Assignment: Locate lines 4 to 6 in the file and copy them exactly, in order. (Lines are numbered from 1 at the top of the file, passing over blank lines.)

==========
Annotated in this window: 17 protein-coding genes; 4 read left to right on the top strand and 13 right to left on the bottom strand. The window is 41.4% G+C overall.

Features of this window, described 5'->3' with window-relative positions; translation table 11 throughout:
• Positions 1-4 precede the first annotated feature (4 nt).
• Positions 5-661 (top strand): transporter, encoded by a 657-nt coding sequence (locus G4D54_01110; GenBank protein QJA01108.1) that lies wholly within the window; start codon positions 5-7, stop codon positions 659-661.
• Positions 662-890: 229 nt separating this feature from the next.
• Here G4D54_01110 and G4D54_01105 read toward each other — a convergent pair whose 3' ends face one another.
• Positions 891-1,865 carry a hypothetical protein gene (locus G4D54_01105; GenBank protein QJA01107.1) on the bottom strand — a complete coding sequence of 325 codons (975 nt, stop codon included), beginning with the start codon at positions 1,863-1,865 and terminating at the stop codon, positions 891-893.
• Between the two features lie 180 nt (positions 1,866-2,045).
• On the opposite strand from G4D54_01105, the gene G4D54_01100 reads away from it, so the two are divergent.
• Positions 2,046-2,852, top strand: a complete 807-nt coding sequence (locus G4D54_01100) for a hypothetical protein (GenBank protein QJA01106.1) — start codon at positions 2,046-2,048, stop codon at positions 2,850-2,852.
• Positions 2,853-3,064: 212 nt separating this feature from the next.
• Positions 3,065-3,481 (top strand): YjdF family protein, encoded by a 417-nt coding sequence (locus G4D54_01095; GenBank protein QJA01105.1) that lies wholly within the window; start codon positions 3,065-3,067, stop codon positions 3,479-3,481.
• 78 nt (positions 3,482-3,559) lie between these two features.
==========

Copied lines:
• Positions 5-661 (top strand): transporter, encoded by a 657-nt coding sequence (locus G4D54_01110; GenBank protein QJA01108.1) that lies wholly within the window; start codon positions 5-7, stop codon positions 659-661.
• Positions 662-890: 229 nt separating this feature from the next.
• Here G4D54_01110 and G4D54_01105 read toward each other — a convergent pair whose 3' ends face one another.